I round the corner and look up towards the back of the hill. No-one on it, just fresh, untouched snow. A road lies just beyond, and I can hear the cars go by. Mmmmm, untouched snow. A voice says to me: “Snow Angel!!” That would be a fun photo, I think, but then realise it would be too silly to do it on my own, so I walk on past. Then I remember the words my friend Alli recently said to me about being impulsive and losing one’s inhibitions. Just do it, Andy! Without thinking, I put my camera bag down, leap into the snow backwards and wave my arms and legs around, as if signalling to the heavens for help. I’m doing something that if anyone was watching would probably steer clear of me…but I don’t care!!! I leap up, grab my camera and mark the moment that I let go, just for a second or two. Hey, this day’s not so bad…
More photos, before I decide I really need a drink, so I pop into what looks like a suitable small shop. A kind customer tells me that I’ve dropped my cabin key card, so I thank him and go off with my drinks. A light flurry of snow fills the air, but I’m feeling refreshed. I turn the corner, look into the distance, and then experience a sight that left me breathless…
Where the heck did that come from? The dark grey tarpaulin that was covering the landscape in the distance was being dragged back and had now revealed a magnificently-shaped mountain. At first, it was surreal – like a Star Trek transporter room was materialising this from nowhere, beaming it down and fitting it into the landscape. Now, with the surrounding mist still framing it, it looked like a projection, a false background in a slideshow by the Nordic gods; an afterthought in the scenery design. As blue sky took over and sunlight started to pick out its features, it became solid, real. The whole view was transformed; I was mesmerised. My cruise ship was docked in the mid-ground, so I was standing in the perfect place to take a photo. I needed no second thought. Just when you think you’ve seen all a place has to offer, nature gives you that little bit more. I want to record me in this moment, this instant in time when I am astounded. No-one may understand my feeling, but the pictures will mean a lot to me, so I wait for someone to come by. Eventually, a friendly-looking local approaches, so I ask him nicely if he would take one of me. He does, and the moment is captured.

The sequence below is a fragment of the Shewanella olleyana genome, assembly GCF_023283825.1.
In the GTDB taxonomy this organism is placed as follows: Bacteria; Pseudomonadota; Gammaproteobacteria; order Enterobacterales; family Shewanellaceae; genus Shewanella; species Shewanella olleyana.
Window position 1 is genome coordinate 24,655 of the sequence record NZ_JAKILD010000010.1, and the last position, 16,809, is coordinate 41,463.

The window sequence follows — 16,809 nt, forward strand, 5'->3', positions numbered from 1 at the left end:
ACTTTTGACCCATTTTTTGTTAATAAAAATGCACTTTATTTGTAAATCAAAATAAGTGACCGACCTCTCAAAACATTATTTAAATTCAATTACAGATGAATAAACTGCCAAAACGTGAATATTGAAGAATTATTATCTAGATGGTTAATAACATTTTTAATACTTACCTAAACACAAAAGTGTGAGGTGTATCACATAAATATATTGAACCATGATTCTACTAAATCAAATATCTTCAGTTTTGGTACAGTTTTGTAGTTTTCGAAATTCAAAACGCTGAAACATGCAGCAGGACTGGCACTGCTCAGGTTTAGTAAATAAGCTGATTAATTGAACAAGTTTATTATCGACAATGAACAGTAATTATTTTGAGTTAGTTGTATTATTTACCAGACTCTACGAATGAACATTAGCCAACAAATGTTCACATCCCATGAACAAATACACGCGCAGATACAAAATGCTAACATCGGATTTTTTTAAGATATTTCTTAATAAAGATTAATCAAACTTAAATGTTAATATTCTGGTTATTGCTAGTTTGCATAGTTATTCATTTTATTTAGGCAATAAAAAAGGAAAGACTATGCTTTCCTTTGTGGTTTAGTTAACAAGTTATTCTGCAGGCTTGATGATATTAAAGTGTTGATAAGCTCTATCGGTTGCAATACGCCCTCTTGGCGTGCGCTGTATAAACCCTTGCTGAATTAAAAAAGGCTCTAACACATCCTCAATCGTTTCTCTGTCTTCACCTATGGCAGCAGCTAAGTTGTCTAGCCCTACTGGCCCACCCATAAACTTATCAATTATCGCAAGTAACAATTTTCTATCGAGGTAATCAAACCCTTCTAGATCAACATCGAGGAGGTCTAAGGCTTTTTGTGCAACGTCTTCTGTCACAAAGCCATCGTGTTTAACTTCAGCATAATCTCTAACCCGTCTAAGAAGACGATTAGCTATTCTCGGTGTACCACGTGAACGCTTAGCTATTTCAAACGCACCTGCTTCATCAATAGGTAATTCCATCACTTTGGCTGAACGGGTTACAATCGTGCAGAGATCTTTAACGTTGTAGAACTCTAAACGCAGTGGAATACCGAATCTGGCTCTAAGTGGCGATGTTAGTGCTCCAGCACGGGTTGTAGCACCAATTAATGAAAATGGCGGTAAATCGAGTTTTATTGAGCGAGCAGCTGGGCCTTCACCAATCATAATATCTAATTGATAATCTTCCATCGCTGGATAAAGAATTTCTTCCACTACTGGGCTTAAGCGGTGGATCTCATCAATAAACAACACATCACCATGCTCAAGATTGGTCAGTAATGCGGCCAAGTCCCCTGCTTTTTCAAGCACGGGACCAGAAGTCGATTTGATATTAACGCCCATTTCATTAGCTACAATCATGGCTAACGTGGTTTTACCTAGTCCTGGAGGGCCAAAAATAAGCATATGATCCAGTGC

A few minutes later, I stroll down the road and I pass a shop selling saunas and showers. I glance down, and see several small gifts on sale quite alien to the rest of the shop’s content. One of them is a perfect present for Dad. I enter the shop, and after a quick lesson in Norwegian by some other interested shoppers, I realise it’s not as an extortionate price as most other things here seem to be. Via much hand waving, I deduce that the owner taking my money was the one who made it. I smile and leave.
It’s time to head back to the dock now, but not before more photos of the mountains in the background. I ask a French boy and his dad to take a photo of me, and I reply the favour. On board, I go straight to the top deck and click away as various scenes over the town. It’s been an excellent visit to Bodo. I switched on my iPod hat and Coldplay blasts in my ears as the ship started to move again. The emotion is building.
The sun is playing hide-and-seek with the clouds, creating magnificent illuminated golden edges. Rays of light spread from the clouds, and we swing round to miles of water dotted with low-lying islands as far as the eye can see. The music is lifting me even higher as the scenes just keep on coming. It’s everywhere you look – a photographers dream! There, on the crest of a mountain – see eagles!! They’re soaring above, sweeping down over the peak, wing span huge against the blue sky. The angle changes and they are silhouetted against beams of yellow emanating from the clouds resting softly on the ragged top. Could this be any better??!! The colours, the formations, shadows and texture. A whole 360 degree world full of wonder. I want to stay here for ages. I want this moment to never end. I want to be here and take a million photos until my hands freeze or my camera begs for mercy. Is this where I belong? Give me a camera, a place of opportunity and I am happy forever. Forget work; forget spreadsheets and plans; all that is meaningless. This is life. This is real. This is me.